Detailing The Government's Financial Rescue Plan
Under a proposal to bail out the financial industry, announced Thursday by Treasury Secretary Henry Paulson, the Treasury Department and the Federal Reserve will draft a plan to take over some of the assets of companies with billions of dollars of bad debt. The approach is similar to the savings and loan bailout of the 1980s, but rarely has the government intervened on such a gigantic scale. Congressional approval is required, and leaders in Washington appear ready to work quickly to cement the deal.
Paulson and President Bush both spoke Friday morning, describing the plan and asking for quick action from Congress.
In two other significant moves aimed at improving investor confidence, the SEC issued a temporary ban on short selling of stocks and the Treasury Department announced it would guarantee money market accounts.
Economics correspondent John Ydstie explains the developments in a conversation with Steve Inskeep:
Inskeep: What would the plan do?
Ydstie: We don't know all the details yet. Paulson said this morning he and Federal Reserve Chairman Ben Bernanke would work out details with Congress this weekend. But the government wants authority from Congress to acquire the bad assets that are at the heart of this financial crisis — these mortgage-backed securities owned by financial institutions, which they can't sell and which have already brought down AIG, Bear Stearns and Fannie and Freddie. They've also made the whole world afraid to lend, because no one knows who will be the next to fail.
Will this be similar to the effort to bail out savings and loans, which took place almost 20 years ago?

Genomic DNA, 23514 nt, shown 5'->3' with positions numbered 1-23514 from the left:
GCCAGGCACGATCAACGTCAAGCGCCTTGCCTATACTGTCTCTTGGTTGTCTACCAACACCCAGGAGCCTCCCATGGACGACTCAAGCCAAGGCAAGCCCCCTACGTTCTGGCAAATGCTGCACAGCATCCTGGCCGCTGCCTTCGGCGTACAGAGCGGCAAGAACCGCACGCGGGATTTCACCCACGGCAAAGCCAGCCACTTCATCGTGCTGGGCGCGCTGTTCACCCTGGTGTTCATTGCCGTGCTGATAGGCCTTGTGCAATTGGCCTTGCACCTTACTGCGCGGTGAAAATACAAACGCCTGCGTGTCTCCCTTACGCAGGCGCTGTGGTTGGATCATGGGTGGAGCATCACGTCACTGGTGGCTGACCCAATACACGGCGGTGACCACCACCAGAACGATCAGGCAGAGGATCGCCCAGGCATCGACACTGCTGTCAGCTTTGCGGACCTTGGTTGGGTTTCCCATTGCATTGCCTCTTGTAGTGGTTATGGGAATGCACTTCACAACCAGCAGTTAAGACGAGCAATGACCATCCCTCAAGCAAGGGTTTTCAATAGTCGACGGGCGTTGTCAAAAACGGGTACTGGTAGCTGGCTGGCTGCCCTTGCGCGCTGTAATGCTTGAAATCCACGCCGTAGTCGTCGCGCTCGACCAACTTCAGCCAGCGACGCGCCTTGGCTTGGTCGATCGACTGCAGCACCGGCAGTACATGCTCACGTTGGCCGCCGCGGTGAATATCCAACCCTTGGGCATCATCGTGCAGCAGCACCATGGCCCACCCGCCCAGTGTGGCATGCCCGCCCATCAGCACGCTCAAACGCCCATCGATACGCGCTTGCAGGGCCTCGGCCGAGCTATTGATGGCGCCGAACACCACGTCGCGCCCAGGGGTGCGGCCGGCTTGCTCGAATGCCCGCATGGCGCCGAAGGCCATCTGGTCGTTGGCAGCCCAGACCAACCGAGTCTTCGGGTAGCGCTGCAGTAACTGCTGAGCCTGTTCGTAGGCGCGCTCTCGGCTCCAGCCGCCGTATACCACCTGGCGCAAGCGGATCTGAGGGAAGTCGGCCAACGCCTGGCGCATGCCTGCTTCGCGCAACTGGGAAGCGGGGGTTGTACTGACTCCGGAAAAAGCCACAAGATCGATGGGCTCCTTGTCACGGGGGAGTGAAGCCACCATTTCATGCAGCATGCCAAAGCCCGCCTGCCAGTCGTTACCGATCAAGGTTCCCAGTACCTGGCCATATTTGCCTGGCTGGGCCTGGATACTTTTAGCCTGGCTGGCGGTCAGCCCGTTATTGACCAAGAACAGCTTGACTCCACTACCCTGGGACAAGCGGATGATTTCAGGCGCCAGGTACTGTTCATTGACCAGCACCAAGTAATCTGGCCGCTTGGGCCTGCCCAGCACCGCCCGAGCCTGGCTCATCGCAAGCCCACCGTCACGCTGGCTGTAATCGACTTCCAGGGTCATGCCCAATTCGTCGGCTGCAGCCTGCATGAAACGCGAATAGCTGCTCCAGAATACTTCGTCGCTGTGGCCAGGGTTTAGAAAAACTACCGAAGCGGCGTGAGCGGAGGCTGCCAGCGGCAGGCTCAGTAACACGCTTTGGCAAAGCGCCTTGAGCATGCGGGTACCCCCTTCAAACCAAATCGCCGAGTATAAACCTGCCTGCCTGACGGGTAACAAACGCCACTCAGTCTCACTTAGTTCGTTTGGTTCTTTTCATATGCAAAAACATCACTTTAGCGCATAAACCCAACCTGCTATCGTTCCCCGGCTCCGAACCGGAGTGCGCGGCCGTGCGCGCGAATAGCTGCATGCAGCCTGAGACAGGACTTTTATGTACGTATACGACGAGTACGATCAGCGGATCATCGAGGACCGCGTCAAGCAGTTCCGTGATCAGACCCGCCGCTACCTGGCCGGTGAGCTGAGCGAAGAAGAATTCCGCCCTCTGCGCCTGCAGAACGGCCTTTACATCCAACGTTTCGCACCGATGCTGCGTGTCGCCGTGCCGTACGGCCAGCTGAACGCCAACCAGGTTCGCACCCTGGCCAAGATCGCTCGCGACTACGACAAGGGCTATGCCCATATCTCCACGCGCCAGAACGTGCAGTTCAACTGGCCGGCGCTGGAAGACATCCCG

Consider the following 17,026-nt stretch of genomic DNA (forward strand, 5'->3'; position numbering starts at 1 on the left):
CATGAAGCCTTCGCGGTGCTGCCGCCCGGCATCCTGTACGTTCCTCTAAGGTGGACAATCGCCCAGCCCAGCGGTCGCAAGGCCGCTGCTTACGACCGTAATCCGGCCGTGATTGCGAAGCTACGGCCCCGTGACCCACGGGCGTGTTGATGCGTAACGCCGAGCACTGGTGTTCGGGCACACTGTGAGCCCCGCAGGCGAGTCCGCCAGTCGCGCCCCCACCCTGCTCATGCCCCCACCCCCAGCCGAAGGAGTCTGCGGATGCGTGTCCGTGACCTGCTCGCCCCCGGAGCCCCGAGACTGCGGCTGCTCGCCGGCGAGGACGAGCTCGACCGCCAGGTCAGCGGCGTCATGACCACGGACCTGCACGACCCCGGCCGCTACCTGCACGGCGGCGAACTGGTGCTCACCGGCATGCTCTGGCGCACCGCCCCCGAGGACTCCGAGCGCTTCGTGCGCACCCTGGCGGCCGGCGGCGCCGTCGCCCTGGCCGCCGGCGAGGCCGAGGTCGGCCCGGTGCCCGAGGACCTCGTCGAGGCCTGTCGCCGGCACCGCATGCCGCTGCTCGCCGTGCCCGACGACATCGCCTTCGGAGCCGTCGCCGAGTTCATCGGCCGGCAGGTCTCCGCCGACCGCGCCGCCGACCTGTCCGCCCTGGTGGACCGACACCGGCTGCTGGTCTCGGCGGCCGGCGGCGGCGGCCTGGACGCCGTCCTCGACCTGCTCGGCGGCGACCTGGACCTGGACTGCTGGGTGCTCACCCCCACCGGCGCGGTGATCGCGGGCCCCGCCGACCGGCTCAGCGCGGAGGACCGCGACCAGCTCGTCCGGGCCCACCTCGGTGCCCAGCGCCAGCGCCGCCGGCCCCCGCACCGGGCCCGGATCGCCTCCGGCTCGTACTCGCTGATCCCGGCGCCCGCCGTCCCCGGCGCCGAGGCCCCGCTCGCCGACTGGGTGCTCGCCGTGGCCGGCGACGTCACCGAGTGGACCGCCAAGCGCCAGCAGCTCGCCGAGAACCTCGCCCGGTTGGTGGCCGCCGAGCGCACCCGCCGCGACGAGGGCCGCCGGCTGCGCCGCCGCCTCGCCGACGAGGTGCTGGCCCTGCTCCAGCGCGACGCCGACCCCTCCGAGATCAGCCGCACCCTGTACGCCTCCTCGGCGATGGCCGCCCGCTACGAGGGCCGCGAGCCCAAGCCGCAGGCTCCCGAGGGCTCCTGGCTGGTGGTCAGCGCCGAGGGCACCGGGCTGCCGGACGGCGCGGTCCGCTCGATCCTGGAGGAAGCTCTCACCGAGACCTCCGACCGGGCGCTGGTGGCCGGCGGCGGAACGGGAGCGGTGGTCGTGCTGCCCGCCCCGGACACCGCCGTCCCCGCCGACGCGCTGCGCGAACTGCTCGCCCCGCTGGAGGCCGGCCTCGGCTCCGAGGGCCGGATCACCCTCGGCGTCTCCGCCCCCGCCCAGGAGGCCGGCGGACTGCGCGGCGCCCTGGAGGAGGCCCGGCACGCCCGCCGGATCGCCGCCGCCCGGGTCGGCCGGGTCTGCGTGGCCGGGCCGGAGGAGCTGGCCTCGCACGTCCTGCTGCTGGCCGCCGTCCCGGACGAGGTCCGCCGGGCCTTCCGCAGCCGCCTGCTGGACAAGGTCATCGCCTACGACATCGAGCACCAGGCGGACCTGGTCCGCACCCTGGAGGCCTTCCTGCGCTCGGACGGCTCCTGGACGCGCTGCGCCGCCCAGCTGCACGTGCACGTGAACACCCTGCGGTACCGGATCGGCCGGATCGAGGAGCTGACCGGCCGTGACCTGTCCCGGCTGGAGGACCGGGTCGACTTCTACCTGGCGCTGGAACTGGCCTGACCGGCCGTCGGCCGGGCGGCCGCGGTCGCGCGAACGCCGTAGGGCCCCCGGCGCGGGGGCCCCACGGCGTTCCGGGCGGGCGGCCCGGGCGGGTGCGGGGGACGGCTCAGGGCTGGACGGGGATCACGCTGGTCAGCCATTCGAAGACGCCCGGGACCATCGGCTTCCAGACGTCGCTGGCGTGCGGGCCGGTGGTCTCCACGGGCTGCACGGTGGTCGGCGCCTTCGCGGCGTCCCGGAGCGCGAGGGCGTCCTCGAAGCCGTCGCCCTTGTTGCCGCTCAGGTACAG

There are similarities. This is likely to involve a government entity like the Resolution Trust Corp., which would acquire bad assets from companies at a deep discount. It would presumably hold them for a time and sell them back into the market at a later date. But there's a big difference from the original RTC. It was disposing of the assets of dead S&Ls that the government had taken over. In this case, the government would be trying to save firms and the financial system by removing these "toxic" assets. Also, the original RTC was a big organization, and given the urgent nature of the current crisis, officials may not have time to set up a separate organization.
Is Congress going to go along?
Members of Congress involved in the meeting Thursday night seemed very open to this approach and aware of the urgency of the situation. Democrat Chris Dodd, chairman of the Senate Banking Committee, said he expected to receive a formal proposal from Paulson and Bernanke at a committee meeting on Tuesday. He said he would make Senate staffers available to work with the administration over the weekend. Democrat Barney Frank, chairman of the House Financial Services Committee, seemed to be on board, too. Frank said he thought his committee could take the administration's plan up by Wednesday and have it done by the end of the week.
Banning short selling of financial stocks. What is that about?
There has been concern that the short selling of financial stocks — that is, investors betting against these financial companies — has been driving down their stocks and pushing them to the brink of failure. The SEC has announced that there will be a temporary (though renewable) ban on short selling. It's being put in place to stop this short selling and stop this hemorrhaging.
Money market funds, insuring them. That means money is guaranteed if it's in one of these funds?
That's right. The financial meltdown has meant that people are even pulling money out of money market funds, which have been seen as the safest places for your money. The Treasury Department has announced it will insure deposits in regulated money market accounts.
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